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Fundamentalists Meet Animatronics: A day at the new Creation Museum | The Nation

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Fundamentalists Meet Animatronics: A day at the new Creation Museum

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Nathan Dickerson

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The third in a series of debates between The Nation and The National Review, moderated by Roll Call.

Tuesday, June 12, 2007

The Creation Museum, which opened on May 28, is an innovative, $27 million complex in Petersburg, Ky. that argues "The Bible is true from Genesis to Revelation." It exists to combat the consensus among geologists, paleontologists, biologists, cosmologists, and a variety of other professionals anchored in the framework of science, that the Earth is billions of years old and humans were not created by God in their present form. It is the headquarters for the United States branch of Answers in Genesis (AiG), an organization and ministry dedicated to defending the superiority of a literal understanding of the Bible.

The museum is located just a short drive away from the Cincinnati/Northern Kentucky airport, which places it within a day's drive of almost two-thirds of the U.S. population. As someone who used to believe in a fundamentalist interpretation of the Bible myself, I thought it was worth a visit. This peculiar facility houses an educational museum, classrooms for students from Christian schools and households, a war room for crafting media strategy, and more.

But whether visitors are Christian moderates, atheists, or people of different faiths, the Creation Museum does little to persuade someone to challenge their presuppositions. For example, the museum explains that fresh water fish survived Noah's flood because the fresh water remained above salt water, and the fresh water fish survived by merely swimming in a different layer of water. It also suggests that dinosaurs became extinct because humans killed them off and that dragon myths (including Chinese dragons which look nothing like dinosaurs) reinforce this notion. The museum, which insists that God created the universe in six 24 hour days, also does an especially frustrating job of reconciling how and why God created the day and the night on the first day of creation and the sun on the fourth day. This conflict was only passively addressed in a short film featuring "a dramatic reading of Genesis," which showed an illuminated, computer animated Earth--complete with sunshine--on day one, but the formation of the sun only later.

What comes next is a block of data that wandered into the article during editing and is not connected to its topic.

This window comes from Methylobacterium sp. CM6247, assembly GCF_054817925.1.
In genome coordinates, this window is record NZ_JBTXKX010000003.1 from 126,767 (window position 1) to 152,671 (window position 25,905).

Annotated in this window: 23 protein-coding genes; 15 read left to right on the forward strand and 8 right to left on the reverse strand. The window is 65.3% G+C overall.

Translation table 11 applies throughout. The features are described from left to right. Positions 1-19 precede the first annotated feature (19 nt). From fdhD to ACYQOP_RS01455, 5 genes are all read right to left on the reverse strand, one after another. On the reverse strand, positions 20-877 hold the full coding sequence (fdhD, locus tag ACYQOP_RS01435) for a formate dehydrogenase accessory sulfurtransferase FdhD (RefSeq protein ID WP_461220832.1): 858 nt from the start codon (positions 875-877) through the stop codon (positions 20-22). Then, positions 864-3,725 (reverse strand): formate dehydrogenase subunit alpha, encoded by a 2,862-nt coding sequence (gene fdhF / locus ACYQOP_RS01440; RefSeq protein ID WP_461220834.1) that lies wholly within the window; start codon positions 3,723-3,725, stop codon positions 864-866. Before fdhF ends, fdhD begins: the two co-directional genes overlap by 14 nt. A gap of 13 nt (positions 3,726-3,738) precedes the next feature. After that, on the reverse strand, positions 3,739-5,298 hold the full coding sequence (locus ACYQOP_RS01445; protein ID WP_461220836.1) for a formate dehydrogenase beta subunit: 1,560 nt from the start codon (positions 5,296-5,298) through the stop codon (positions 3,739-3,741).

What the museum lacks in reason-based persuasive appeal, however, it compensates with presentation. The museum is an entertaining experience comprising a fascinating array of sets, animatronic humans and dinosaurs, and other components common in theme park attractions. Patrick Marsh, who has created rides for Universal Studios, designed the museum. Appropriately, the Creation Museum had a ride-like set path that followed AiG's structured and absolutist understanding.

The welcome gates feature silhouettes of Stegosaurs, the park outside the facility has bushes sculpted in the shape of Tyrannosaurs, and more dinosaurs dominate the main hub of the museum. But, alas, the Creation Museum sets any young dinosaur enthusiast up for disappointment.

The museum is currently constructing a "Dino Den" room to open on July 4, but the dinosaurs here remain little more than a motif intended to exploit children's cultural fascinations to teach them religious lessons.